Jette Egelund has been employed by the Danish Ministry of Foreign Affairs (DANIDA) in Copenhagen for 25 years, and the European Commission She has worked as an independent consultant.
Multilateral and bilateral development cooperation (political, financial and social) has been her main field of work since 1982. Key areas of her working experience have been the development banks, the UN , social development, human rights including gender, trafficking and issues in relation to prisons.
Geographically she has covered South Asia, Africa and the Caucasus. She is an Election Observer for the Ministry of Foreign Affairs and Red Cross volunteer (refugee children). She has been a lecturer at Danish Institute for Study Abroad, DIS, Copenhagen at a master’s level course: Trafficking and Prostitution in Europe.
Lisa Lund Holst (stand in)
Lisa’s educational background is in Russian language, Supply Chain Management and Leadership. Her work experience includes one year working for the Danish Embassy in Moscow, Russia and seventeen years working in the financial sector, since 2007 in various leadership positions focusing on facilitating board and executive level decision-making and strategy formulation. Lisa is passionate about leadership and has worked extensively with cross-functional high performance teams, change leadership and corporate culture initiatives. Lisa says of her involvement in Ubumi:
I am on the Ubumi board, because it is important to me to work for poor people’s right to a dignified life and to help them know their rights. Ubumi provides an opportunity to contribute to inmates getting urgent and life-saving assistance as well as helping to improve their life choice possibilities after prison.
Working for Ubumi provides the possibility of supporting an initiative that is groundbreaking in terms of embedding a sustainable change via a unique set of cooperative leadership practices involving inmates and prison officials alike in an efficient and dignified manner. Ultimately, Ubumi Prisons Initiative not only makes a positive difference in the lives of thousands of inmates every day, it also has the potential to improve the efficiency and sustainability of other change initiatives in developing countries through its unique leadership practices.
Ida Thyregod is Head of Executive Office, Care International
"For the past 10 years, I have been working with the UN and international non-governmental organisations at country and headquarter level. Throughout my career, I have had a passion for helping the most vulnerable. I currently head the executive office in Plan International, a child rights organisation striving for a just world that advances children's rights and equality for girls.
I have lived and worked in UK, USA, Denmark, Spain, Sweden, Mozambique and Venezuela.
I live in London with my husband and three boys."
Mette Lund Sørensen's educational background is in international development studies and natural resources management with a focus on small-holder agriculture.Her work experience includes seven years of assignments as a freelancer in Malawi, including working for the Danish Embassy and as a country representative for DanChurchAid, working with Africa-based projects for the LO/FTF Council (the Danish trade unions’ development wing) and for Danida Fellowship Centre in Denmark. Mette has worked as a senior adviser for DanChurchAid since 2004 focusing on policy formulation, method development and quality assurance in agriculture. Apart from providing technical assistance to countries in Africa and Asia, she also works with right to food and food security and facilitates Theory of Change processes in country programming.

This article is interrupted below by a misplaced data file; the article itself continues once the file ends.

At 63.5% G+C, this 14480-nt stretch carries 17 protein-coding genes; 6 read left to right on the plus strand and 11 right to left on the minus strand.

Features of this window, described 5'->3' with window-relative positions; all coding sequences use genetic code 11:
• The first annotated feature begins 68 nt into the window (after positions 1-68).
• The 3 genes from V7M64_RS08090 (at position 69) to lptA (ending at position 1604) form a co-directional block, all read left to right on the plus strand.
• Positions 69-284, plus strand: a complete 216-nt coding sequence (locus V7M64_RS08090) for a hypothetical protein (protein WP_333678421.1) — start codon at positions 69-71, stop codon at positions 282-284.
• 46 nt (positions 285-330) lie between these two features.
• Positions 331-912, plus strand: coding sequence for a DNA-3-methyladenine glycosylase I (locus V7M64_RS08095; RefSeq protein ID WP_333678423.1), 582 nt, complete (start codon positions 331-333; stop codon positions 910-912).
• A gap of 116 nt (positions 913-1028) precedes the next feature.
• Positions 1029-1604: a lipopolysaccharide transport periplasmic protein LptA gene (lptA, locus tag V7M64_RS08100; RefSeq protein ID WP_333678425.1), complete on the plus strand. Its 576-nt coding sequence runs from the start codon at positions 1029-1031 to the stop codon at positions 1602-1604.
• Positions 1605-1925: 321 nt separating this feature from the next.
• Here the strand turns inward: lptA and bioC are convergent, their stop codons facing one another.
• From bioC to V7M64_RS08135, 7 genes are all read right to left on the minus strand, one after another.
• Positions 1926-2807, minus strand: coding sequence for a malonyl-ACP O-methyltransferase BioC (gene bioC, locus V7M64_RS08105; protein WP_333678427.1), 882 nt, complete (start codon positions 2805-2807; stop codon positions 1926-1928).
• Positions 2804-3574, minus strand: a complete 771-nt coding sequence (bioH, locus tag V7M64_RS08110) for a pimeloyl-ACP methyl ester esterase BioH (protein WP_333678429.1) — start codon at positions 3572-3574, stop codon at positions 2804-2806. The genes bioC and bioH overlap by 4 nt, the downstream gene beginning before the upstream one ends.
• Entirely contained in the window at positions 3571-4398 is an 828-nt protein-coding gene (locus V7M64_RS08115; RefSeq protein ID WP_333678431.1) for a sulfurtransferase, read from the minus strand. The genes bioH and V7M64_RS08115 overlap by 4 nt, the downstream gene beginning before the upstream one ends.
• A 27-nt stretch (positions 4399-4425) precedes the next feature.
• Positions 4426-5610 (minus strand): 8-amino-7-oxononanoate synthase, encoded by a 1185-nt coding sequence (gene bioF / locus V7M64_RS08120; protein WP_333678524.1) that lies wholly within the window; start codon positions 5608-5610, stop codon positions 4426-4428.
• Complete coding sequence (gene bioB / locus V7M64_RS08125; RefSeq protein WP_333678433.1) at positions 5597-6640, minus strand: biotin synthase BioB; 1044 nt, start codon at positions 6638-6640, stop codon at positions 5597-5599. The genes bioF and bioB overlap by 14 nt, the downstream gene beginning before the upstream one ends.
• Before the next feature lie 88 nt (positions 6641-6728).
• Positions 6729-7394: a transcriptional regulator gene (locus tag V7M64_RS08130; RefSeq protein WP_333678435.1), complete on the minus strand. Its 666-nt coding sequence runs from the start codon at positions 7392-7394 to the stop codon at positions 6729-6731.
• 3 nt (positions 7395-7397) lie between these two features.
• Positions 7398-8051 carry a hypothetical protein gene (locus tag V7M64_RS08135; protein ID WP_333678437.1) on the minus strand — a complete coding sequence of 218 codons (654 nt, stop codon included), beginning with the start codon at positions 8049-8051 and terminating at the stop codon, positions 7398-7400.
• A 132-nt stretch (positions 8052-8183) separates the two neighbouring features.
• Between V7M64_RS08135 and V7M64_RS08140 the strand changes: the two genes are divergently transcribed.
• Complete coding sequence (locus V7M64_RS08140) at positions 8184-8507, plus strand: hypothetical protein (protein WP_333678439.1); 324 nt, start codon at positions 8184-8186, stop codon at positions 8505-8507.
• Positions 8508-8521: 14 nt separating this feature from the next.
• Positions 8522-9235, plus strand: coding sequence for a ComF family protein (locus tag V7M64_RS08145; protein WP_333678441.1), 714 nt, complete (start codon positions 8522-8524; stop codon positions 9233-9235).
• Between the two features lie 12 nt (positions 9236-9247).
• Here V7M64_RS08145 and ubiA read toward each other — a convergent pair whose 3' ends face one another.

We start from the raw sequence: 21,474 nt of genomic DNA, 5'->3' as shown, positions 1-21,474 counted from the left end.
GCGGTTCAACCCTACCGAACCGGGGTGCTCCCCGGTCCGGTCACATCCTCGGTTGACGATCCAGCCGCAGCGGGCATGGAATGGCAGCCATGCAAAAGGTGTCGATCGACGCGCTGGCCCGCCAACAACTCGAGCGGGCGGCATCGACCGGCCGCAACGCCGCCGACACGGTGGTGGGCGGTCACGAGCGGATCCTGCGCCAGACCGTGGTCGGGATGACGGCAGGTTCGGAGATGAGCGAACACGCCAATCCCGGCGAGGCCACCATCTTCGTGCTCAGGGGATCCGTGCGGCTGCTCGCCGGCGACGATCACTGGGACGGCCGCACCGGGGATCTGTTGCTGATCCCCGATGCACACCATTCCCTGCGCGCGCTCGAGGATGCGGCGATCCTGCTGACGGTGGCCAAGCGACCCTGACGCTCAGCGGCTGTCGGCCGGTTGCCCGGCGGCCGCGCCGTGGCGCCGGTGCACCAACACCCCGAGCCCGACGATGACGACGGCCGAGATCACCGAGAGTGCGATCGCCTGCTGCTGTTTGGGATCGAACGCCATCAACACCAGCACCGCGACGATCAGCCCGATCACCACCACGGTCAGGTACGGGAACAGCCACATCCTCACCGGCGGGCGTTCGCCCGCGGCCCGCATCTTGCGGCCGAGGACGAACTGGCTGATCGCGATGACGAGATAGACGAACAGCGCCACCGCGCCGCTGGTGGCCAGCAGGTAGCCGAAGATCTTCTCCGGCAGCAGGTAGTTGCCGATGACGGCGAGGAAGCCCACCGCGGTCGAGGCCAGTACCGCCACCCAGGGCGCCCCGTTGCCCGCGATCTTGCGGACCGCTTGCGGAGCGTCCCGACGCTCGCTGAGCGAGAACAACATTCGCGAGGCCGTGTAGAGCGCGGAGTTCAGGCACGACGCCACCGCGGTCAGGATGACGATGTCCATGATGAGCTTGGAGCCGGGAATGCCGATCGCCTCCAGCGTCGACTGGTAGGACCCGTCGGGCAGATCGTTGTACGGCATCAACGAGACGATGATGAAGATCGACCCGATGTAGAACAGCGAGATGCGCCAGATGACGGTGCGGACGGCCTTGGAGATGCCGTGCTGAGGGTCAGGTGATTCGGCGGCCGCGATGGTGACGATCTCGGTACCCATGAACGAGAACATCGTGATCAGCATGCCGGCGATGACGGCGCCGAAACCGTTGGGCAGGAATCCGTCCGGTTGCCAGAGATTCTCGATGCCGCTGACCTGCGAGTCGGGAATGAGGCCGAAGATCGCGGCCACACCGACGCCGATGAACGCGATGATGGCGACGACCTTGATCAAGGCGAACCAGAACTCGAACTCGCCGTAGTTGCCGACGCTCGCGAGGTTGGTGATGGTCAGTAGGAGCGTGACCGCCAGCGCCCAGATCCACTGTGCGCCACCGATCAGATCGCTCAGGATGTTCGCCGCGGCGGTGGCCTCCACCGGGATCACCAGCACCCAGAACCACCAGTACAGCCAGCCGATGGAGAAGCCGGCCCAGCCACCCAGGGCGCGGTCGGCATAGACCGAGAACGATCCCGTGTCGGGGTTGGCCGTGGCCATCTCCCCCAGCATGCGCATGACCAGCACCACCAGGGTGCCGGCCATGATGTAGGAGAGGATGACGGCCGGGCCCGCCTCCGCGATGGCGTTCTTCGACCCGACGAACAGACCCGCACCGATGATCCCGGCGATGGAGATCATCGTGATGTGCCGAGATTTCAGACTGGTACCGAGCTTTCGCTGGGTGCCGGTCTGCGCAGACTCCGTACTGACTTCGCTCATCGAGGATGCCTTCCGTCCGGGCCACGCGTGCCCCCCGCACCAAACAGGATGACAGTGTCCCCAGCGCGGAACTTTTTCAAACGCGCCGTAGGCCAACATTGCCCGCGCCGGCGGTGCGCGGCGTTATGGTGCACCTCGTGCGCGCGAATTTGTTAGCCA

Mette says of her involvement in Ubumi: "I am on the Ubumi board, because it is important to me to work for poor people’s right to a dignified life and to help them know their rights. Ubumi provides an opportunity to contribute to inmates getting urgent and life-saving assistance as well as helping to improve their lives inside and outside of prison in the longer term. Working for Ubumi provides the possibility of supporting the active and efficient involvement of inmates, - a group of people who are particularly vulnerable and prone to be left behind - and hereby supporting a positive development for them as individuals, for society in general and as a contribution to the fulfilment of the SDGs (United Nations Sustainable Development Goals)".
Mette Raffo is an educated nurse and is currently studying a master's degree in nursing science at Aarhus University. Mette has 18 years of experience from the Danish health service in the areas of emergency room, cancer treatment, intensive care and nursing in the primary sector. Mette has a particular interest in wound care, medicine, nutrition, health promotion and prevention. Mette has extensive experience in organizational work, guidance and education of nurses.
Mette says about her involvement in Ubumi: "I want to contribute with a health science perspective on Ubumi's work in Africa. It is important to give the most vulnerable a voice and I think that is a core part of Ubumi's work. I also hope to contribute with my professional skills, both in a broad perspective and in individual cases. To promote the health of the prisoners, I regard Ubumi's most important task to prevent avoidable deaths and diseases through information and services".
Birgitte Poulsen (stand in)
Independent within development with more than 20 years of experience in developing countries in Africa and Asia, especially within child protection, eradication of child labour, forced labour and trafficking (our days' slavery).
Birgitte has much experience working with huma rights and strategy policies with authorities, INGOs, NGOs and CBOs.
Birgitte has been with Ubumi since 2013.